Twenty four varieties of jam on day one, versus just six the next day proved that confronted with too many choices customers would rather not buy at all. The famous jam survey was conducted by psychologists Sheena Iyengar and Mark Lepper in 2000. Everyone who sampled the jams was provided with a $1 coupon. While more people nibbled on day one, it was the ones with just six jams to choose from who actually ended up buying more. Variations of this test have since proved this theory across a wide spectrum of products—both offline and online.
This brings us to the crux of a dilemma. The fundamental premise powering ecommerce is more choice at your fingertips. For example Amazon.com alone stocks more than 480 million products. Amazon realized early that if they needed to find a system to match the millions of products they stocked with the millions of customers who visited their site daily. The solution, like so many others in the technology industry, came from the research labs of Xerox at Palo Alto and more specifically an email segregation system called Tapestry designed there in 1992.
Amazon’s recommender system is said to generate as much as 35% of the online retail giant’s business. Much more comes from the recommendation-based marketing collateral it sends out. However, changing customer behavior is testing the viability of the traditional recommender systems that use either a collaborative (customers who bought this also bought), content-based (keywords, content description) or hybrid recommender systems.
Social Media Driving Next Gen Habits
At the heart of the change is the rise of social media and its influence on online sales. According to a survey by Accenture, 69% of young consumers are interested in purchasing directly from social networks. While Facebook dominates in terms of reach, 66% of the young consumers surveyed say their preferred social shopping channel is Instagram. Youtube also scores highly with this demographic when it comes to making shopping decisions.
What these customers are looking for is newer shopping experiences. Ease of use rates highly with them. For example: Pinterest’s Lens feature that allows consumers to search, discover and shop for products based on a single image. Gen next keenly follows social media influencers who curate content based on individual taste, rather than on price, product description or even functionality. For example: An influencer curating sneakers could be looking at a particular style and have samples from the top brands as well as smaller companies. They could also curate both specialist basketball shoes and running shoes because they look similar or are of the same color.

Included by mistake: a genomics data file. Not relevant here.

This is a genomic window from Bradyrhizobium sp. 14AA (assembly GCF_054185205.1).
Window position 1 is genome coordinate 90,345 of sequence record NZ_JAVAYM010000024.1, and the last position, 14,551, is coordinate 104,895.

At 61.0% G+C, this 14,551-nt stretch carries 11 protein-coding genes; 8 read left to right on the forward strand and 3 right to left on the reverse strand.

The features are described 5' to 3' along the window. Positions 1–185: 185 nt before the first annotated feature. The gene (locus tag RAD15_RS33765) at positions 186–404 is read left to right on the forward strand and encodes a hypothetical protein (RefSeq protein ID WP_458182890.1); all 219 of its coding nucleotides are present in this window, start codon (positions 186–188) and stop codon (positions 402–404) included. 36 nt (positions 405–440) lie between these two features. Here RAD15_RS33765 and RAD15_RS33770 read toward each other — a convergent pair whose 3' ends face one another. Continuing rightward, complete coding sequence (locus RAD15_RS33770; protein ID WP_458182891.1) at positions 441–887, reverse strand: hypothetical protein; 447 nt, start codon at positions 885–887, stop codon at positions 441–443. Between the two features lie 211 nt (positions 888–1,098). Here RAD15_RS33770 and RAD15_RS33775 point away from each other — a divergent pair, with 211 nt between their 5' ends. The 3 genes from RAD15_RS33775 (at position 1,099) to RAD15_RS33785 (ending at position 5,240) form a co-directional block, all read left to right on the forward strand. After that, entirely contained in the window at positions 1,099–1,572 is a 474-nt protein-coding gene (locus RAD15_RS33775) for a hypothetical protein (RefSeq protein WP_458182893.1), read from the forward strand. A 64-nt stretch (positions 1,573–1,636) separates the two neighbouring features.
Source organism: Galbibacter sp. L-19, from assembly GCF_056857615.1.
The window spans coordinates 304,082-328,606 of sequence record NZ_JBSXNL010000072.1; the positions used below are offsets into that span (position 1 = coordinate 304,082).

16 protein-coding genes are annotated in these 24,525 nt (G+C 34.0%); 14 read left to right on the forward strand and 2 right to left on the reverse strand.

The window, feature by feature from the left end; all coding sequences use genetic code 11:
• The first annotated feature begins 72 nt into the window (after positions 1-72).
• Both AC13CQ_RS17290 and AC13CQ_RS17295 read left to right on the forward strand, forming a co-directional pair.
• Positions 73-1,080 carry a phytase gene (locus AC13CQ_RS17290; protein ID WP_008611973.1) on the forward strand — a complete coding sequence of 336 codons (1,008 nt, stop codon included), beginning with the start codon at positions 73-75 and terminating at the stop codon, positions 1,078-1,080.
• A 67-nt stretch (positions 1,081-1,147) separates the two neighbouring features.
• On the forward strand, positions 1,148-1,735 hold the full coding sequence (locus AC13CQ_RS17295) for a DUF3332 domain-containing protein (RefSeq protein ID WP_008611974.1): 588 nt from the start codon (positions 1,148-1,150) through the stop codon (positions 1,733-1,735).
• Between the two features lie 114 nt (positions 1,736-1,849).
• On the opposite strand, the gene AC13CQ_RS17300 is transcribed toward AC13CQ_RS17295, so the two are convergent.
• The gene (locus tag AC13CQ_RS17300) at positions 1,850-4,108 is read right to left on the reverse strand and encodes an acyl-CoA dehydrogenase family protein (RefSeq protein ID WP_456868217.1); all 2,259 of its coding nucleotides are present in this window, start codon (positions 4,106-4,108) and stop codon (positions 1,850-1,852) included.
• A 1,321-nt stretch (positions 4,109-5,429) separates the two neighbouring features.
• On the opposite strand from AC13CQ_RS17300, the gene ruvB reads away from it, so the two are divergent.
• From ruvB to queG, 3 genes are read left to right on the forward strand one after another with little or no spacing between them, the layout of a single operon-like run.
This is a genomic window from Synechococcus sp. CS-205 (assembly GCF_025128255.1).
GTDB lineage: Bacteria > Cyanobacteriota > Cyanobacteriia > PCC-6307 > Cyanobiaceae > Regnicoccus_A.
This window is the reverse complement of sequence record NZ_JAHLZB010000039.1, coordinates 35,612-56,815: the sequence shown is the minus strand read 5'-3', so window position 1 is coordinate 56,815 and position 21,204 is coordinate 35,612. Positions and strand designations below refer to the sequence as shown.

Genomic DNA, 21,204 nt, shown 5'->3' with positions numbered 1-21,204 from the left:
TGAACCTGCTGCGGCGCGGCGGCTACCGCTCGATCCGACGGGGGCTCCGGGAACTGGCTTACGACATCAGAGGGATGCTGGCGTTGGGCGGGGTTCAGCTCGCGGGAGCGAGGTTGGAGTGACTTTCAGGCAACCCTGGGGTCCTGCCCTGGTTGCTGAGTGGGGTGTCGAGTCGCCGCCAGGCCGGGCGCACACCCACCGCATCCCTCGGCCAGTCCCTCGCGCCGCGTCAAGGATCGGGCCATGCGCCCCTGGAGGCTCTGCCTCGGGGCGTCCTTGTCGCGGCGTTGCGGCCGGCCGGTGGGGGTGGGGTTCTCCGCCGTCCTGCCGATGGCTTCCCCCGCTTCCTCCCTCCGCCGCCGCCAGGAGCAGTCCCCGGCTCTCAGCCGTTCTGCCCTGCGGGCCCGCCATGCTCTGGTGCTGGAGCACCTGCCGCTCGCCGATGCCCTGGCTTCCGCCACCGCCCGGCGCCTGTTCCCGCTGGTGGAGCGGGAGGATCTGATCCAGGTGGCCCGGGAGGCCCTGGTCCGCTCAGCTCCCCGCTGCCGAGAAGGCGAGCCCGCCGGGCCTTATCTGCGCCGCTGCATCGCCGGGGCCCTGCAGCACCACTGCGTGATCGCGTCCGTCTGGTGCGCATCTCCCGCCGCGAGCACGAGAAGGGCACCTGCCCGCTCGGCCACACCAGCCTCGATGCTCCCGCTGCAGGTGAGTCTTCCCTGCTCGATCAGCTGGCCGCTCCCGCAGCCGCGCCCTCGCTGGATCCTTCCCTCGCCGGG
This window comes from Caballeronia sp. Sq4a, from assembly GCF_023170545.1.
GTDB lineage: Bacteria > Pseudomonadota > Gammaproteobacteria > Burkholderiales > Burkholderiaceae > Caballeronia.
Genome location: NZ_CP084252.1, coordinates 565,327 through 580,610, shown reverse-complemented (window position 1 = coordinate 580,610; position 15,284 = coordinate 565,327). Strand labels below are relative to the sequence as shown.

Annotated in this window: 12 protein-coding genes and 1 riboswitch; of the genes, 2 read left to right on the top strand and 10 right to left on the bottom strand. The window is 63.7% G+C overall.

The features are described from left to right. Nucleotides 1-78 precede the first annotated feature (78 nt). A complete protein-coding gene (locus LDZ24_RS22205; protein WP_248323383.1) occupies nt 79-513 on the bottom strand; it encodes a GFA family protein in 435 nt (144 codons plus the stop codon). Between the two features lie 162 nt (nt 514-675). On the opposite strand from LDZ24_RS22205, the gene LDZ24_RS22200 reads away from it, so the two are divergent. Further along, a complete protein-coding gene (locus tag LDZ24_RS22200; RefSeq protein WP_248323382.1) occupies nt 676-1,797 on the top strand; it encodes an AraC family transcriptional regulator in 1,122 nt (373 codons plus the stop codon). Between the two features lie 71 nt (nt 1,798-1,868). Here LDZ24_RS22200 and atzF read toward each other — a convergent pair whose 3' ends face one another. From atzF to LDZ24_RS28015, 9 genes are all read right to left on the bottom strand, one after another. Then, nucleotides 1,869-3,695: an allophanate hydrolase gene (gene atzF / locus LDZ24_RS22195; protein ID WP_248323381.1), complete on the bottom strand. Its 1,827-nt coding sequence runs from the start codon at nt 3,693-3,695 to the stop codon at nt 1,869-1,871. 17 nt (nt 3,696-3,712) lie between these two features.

This changes the rules of the game for ecommerce sites. Recommendations have to become smarter to attract and retain next gen buyers. It is virtually impossible to serve up recommendations that cut across categories unless the recommendation engine features visual identity as part of its parameters.
Incorporating Visual and its benefits
Visual recommendations are emerging as the latest option for retailers looking to gain an advantage with the next generation of online shoppers. Among the various benefits of visual are:
- More powerful than content-based filtering: Visual filtering of products reads images to identify color, shape, and other attributes that is not possible in content-based filtering. This ensures the recommender engine is able to serve up a better combination of products than a content-based filtering system would do.
- Supports spearfishing: Classic Instagram shoppers who want to locate and buy the product they see. Spearfishing with visual input provides better context than keyword and can deliver better results.
- Capturing showroomers: Amazon’s Flow app is built to lure sales from physical retailers by giving showroomers a quick and easy way to locate products on Amazon.
- Not just for fashion: A popular misconception about visual recommendation system is that it is relevant only in fashion. Not so, visual works wonderfully well with home décor, consumer products and even electronics. It is also a great marketing tool. But more of that in a later post.
How can online retailers incorporate visual recommendations?
Using a visual-based recommender systems gives online retailers the flexibility to introduce more features like:
- Find Similar: Presents visually similar items when the consumer would like to do a deep dive on a particular product.
- You May Also Like: Recommends products alongside the one the customer is currently viewing, based on visual similarity and metadata.
- Shop the Look: Allows customers to pick a photo from a curated gallery populated with user-generated content, crop to zoom in on a particular item and search for visually similar products on your site.
- Automated Mix & Match: Suggests products from other categories on top of the item your customer is viewing to complete the look, thus acting as a personal stylist.
Visual search technology is already powering some of the most innovative online retailers like Zalora.